Tag Archives: iPad

(Intellectual) Property is Theft?*

First of all, congratulations to Andrew Lee on his new role as CEO of ESET LLC. It’s as well that my work for AVIEN is unpaid, as otherwise he’d be my boss twice over. 😉 Reading the press release here, it includes substantial references to AVIEN and the AVIEN book, to which many AVIEN members contributed, as did Andrew and myself.

That was a very worthwhile project, but one of the less attractive aspects was the readiness of a great many people to generate and distribute pirated copies: apparently the time and effort it took us all to generate that book doesn’t deserve any recompense. In fact, I had a pirated PDF copy sitting on my desktop before my author’s (hard) copies arrived…. That wasn’t the first of my books to be pirated, let alone the only one. But it seems that the pace has picked up in recent years.

So imagine my joy on reading in the Vancouver Sun that ION Audio are about to market a device that can scan a 200-page book in 15 minutes. (Thanks to Robert Slade, my co-author on Viruses Revealed, for bringing this gem to my attention.) Well, it’s basically just a more ergonomic type of scanner, and hopefully dedicated pirates will find that having to turn all those pages by hand will still have a negative effect on their sex lives.

I don’t think there’s much doubt, though, that for every individual who has a legitimate and possibly legal reason to scan one of their books into machine-readable form (i.e. for iPad, Kindle etc.), there will be many more who will see this as a way to profit from the labour of others without asking the question “why do I have the right to assume that authors should go through the pain of writing and publishing with no right to any sort of return?”

What is really infuriating, though, is that it doesn’t seem to have occurred to ION that it is marketing rather more than a legitimate tool for honest students and educationalists. Or maybe it doesn’t care, because it can’t be used to copy ION hardware.

* http://en.wikipedia.org/wiki/Property_is_theft

David Harley CITP FBCS CISSP
AVIEN COO

NTEOTWAWKI

Given all the hype generated by the ridiculously titled Gawker Article about the so called ‘iPad’ hack, I’m somewhat reluctant to add to any more of the noise over what is really a pretty run of the mill story, but because I’m procrastinating on other jobs, I’ll write something. Warning: this story does involve the shocking exposure of people’s email addresses, said addresses getting revealed when they shouldn’t have been, and yes….er…well, no, that’s about it actually.

Indeed, Paul Ducklin of Sophos wrote a very nice article stating the rather important fact that, every time you send an email, that passes your email out on to the open internet. Of course, that’s not an excuse to have a poorly written web app that will spit out the email addresses of your partner company’s clientele at will. Partner company, I hear you cry, wasn’t this an Apple problem? Yes, indeed, this is absolutely nothing to do with Apple, it’s not an Apple problem, and it’s not a breach of Apple’s security, nor is it a breach of the iPad. In fact, it was solely down to a web application on AT&T’s website. It doesn’t even involve touching an iPad. But, but, you may splutter, isn’t this is an iPad disaster? No. Not even slightly; not once did the ‘attackers’ go near any one’s iPad. The ‘attack’ was purely a script  that sent ICCID numbers (this links a SIM card to an email address) to the AT&T application, in sequence, to see if their database had that number with an email attached – and if so, that came back. That’s right, it’s a SIM card identifier. The only ‘iPad’ part is that the ‘attackers’ spoofed the browser in the requests, to make the app think the request was coming from an iPad.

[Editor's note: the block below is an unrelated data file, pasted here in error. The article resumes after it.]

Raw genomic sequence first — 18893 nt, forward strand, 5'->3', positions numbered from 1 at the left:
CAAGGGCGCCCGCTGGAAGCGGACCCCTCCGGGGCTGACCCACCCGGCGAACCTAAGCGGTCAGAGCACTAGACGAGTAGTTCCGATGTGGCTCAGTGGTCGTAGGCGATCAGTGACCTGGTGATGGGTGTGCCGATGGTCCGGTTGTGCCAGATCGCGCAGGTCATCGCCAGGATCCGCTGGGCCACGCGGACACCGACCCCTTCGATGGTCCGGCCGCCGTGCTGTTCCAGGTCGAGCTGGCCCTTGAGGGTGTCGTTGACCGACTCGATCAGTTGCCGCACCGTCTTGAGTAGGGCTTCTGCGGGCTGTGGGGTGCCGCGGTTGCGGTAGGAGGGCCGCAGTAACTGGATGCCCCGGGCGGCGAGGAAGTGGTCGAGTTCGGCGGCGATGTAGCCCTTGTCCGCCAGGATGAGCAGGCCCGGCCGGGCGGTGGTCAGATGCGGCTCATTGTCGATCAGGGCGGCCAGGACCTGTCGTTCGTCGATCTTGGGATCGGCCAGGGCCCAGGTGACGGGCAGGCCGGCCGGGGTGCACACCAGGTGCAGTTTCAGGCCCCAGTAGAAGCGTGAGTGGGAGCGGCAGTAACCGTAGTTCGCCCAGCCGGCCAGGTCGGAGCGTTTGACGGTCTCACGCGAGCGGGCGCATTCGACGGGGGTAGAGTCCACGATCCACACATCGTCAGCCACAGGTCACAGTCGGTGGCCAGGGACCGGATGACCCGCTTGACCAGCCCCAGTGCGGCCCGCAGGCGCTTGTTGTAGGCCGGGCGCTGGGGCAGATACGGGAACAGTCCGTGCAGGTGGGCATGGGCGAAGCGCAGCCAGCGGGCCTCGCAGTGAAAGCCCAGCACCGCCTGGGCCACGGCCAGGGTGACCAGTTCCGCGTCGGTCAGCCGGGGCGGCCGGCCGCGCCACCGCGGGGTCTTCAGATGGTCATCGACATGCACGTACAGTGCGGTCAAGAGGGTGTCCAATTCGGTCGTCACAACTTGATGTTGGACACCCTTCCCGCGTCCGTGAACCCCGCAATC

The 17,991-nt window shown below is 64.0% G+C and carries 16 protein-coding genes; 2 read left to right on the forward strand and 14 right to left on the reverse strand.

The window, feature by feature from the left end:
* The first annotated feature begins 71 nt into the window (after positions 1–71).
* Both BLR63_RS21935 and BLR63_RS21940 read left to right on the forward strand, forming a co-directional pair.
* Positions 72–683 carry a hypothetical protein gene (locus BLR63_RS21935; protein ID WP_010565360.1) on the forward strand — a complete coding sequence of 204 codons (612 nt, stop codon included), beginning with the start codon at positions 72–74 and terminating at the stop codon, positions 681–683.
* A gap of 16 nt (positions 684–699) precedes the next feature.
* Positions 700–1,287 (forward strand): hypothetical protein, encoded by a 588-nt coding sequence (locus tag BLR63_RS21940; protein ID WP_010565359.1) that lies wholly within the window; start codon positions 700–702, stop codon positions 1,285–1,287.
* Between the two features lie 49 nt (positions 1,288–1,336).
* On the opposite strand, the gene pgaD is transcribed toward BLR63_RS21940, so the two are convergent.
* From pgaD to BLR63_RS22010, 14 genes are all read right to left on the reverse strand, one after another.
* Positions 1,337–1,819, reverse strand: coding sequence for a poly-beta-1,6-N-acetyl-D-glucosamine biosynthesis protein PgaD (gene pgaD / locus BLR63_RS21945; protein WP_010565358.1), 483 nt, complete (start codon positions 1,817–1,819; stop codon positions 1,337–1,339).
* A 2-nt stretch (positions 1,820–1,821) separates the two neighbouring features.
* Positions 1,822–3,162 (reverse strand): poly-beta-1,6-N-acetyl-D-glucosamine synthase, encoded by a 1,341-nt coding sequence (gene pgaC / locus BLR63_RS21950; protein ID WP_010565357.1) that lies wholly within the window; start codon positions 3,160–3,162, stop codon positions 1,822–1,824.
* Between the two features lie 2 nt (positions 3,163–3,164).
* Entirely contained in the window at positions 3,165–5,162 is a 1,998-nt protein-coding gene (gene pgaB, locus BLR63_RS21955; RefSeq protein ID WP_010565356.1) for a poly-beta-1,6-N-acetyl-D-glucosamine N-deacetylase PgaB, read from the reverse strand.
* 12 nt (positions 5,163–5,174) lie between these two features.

The upshot is that, as this page rightly points out (thanks to @securityninja for the link)

“There’s no hack, no infiltration, and no breach, just a really poorly designed web application that returns e-mail address when ICCID is passed to it.”

So, the correct title of that original Gawker article might have been “Badly designed AT&T web application leaks email addresses when given SIM card ID”, but that wouldn’t be “The End Of The World As We Know It”.

In a week where one ‘journalist’ writing here (thanks to @paperghost for the link) claimed that some security people confessing to being ‘hackers’ (whatever that means) “confirms our suspicions that the whole IT insecurity industry is a self-perpetuating cesspool populated by charlatans”, it might be time for the world of the media to turn that oh so critical eye on itself and ask who is really generating the hype in the information security world?

If you’re interested in keeping up with genuine Mac/Apple related security issues, a good resource is maintained here by my good friend David Harley

UPDATE: The original ‘attackers’ have published a response to the furore here. Pretty much confirms what I was saying

“There was no breach, intrusion, or penetration, by any means of the word.”

Andrew Lee
CEO AVIEN/CTO K7 Computing